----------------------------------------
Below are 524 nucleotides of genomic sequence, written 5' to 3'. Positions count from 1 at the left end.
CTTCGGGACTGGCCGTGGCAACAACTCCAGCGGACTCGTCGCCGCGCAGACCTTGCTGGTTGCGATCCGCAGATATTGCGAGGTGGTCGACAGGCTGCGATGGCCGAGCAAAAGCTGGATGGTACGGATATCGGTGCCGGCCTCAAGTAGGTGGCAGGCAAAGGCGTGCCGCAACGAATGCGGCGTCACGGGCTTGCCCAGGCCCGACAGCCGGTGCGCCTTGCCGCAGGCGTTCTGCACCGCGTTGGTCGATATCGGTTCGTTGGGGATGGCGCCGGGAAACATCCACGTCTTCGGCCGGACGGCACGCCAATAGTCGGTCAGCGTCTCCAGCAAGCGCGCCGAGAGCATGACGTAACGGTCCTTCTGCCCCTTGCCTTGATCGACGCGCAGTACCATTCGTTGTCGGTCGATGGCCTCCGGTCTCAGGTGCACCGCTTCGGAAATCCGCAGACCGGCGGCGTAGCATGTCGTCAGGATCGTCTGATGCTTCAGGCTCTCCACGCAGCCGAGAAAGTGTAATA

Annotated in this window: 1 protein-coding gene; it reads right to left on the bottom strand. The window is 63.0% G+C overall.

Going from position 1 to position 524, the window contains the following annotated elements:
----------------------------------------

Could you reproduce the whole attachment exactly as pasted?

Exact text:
Below are 524 nucleotides of genomic sequence, written 5' to 3'. Positions count from 1 at the left end.
CTTCGGGACTGGCCGTGGCAACAACTCCAGCGGACTCGTCGCCGCGCAGACCTTGCTGGTTGCGATCCGCAGATATTGCGAGGTGGTCGACAGGCTGCGATGGCCGAGCAAAAGCTGGATGGTACGGATATCGGTGCCGGCCTCAAGTAGGTGGCAGGCAAAGGCGTGCCGCAACGAATGCGGCGTCACGGGCTTGCCCAGGCCCGACAGCCGGTGCGCCTTGCCGCAGGCGTTCTGCACCGCGTTGGTCGATATCGGTTCGTTGGGGATGGCGCCGGGAAACATCCACGTCTTCGGCCGGACGGCACGCCAATAGTCGGTCAGCGTCTCCAGCAAGCGCGCCGAGAGCATGACGTAACGGTCCTTCTGCCCCTTGCCTTGATCGACGCGCAGTACCATTCGTTGTCGGTCGATGGCCTCCGGTCTCAGGTGCACCGCTTCGGAAATCCGCAGACCGGCGGCGTAGCATGTCGTCAGGATCGTCTGATGCTTCAGGCTCTCCACGCAGCCGAGAAAGTGTAATA

Annotated in this window: 1 protein-coding gene; it reads right to left on the bottom strand. The window is 63.0% G+C overall.

Going from position 1 to position 524, the window contains the following annotated elements: